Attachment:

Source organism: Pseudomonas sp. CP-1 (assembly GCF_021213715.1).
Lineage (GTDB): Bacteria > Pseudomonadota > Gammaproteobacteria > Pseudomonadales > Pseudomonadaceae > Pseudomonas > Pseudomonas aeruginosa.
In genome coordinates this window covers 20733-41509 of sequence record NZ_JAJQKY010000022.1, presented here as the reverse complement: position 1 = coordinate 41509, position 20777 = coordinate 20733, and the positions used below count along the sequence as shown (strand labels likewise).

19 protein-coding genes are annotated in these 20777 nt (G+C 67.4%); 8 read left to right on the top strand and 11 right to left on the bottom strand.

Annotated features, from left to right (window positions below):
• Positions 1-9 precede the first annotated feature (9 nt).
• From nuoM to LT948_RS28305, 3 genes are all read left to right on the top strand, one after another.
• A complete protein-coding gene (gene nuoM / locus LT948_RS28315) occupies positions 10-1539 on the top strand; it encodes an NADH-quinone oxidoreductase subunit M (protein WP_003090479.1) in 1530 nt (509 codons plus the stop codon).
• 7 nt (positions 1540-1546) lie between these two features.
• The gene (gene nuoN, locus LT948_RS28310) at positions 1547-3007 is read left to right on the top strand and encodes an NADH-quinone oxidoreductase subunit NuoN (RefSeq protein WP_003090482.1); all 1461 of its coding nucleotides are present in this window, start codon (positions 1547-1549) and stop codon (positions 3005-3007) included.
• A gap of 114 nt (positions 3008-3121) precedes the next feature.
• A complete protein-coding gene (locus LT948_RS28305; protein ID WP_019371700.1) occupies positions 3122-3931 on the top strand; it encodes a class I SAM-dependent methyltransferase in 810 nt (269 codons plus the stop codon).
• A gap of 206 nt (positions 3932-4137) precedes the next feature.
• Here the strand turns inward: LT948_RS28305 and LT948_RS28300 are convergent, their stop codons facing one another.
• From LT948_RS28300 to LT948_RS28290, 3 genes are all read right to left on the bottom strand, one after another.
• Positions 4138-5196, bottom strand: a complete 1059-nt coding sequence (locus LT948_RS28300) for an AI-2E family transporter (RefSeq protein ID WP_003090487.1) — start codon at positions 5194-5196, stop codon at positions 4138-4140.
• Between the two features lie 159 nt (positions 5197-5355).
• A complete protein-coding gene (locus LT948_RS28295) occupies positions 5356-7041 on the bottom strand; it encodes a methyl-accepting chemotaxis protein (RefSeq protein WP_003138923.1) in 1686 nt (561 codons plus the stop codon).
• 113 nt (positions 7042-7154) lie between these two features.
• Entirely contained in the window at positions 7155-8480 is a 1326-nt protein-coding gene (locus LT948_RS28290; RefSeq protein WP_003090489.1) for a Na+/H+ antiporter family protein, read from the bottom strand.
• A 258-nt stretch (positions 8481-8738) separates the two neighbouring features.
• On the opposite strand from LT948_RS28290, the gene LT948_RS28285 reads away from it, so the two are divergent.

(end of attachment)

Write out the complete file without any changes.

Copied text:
Source organism: Pseudomonas sp. CP-1 (assembly GCF_021213715.1).
Lineage (GTDB): Bacteria > Pseudomonadota > Gammaproteobacteria > Pseudomonadales > Pseudomonadaceae > Pseudomonas > Pseudomonas aeruginosa.
In genome coordinates this window covers 20733-41509 of sequence record NZ_JAJQKY010000022.1, presented here as the reverse complement: position 1 = coordinate 41509, position 20777 = coordinate 20733, and the positions used below count along the sequence as shown (strand labels likewise).

19 protein-coding genes are annotated in these 20777 nt (G+C 67.4%); 8 read left to right on the top strand and 11 right to left on the bottom strand.

Annotated features, from left to right (window positions below):
• Positions 1-9 precede the first annotated feature (9 nt).
• From nuoM to LT948_RS28305, 3 genes are all read left to right on the top strand, one after another.
• A complete protein-coding gene (gene nuoM / locus LT948_RS28315) occupies positions 10-1539 on the top strand; it encodes an NADH-quinone oxidoreductase subunit M (protein WP_003090479.1) in 1530 nt (509 codons plus the stop codon).
• 7 nt (positions 1540-1546) lie between these two features.
• The gene (gene nuoN, locus LT948_RS28310) at positions 1547-3007 is read left to right on the top strand and encodes an NADH-quinone oxidoreductase subunit NuoN (RefSeq protein WP_003090482.1); all 1461 of its coding nucleotides are present in this window, start codon (positions 1547-1549) and stop codon (positions 3005-3007) included.
• A gap of 114 nt (positions 3008-3121) precedes the next feature.
• A complete protein-coding gene (locus LT948_RS28305; protein ID WP_019371700.1) occupies positions 3122-3931 on the top strand; it encodes a class I SAM-dependent methyltransferase in 810 nt (269 codons plus the stop codon).
• A gap of 206 nt (positions 3932-4137) precedes the next feature.
• Here the strand turns inward: LT948_RS28305 and LT948_RS28300 are convergent, their stop codons facing one another.
• From LT948_RS28300 to LT948_RS28290, 3 genes are all read right to left on the bottom strand, one after another.
• Positions 4138-5196, bottom strand: a complete 1059-nt coding sequence (locus LT948_RS28300) for an AI-2E family transporter (RefSeq protein ID WP_003090487.1) — start codon at positions 5194-5196, stop codon at positions 4138-4140.
• Between the two features lie 159 nt (positions 5197-5355).
• A complete protein-coding gene (locus LT948_RS28295) occupies positions 5356-7041 on the bottom strand; it encodes a methyl-accepting chemotaxis protein (RefSeq protein WP_003138923.1) in 1686 nt (561 codons plus the stop codon).
• 113 nt (positions 7042-7154) lie between these two features.
• Entirely contained in the window at positions 7155-8480 is a 1326-nt protein-coding gene (locus LT948_RS28290; RefSeq protein WP_003090489.1) for a Na+/H+ antiporter family protein, read from the bottom strand.
• A 258-nt stretch (positions 8481-8738) separates the two neighbouring features.
• On the opposite strand from LT948_RS28290, the gene LT948_RS28285 reads away from it, so the two are divergent.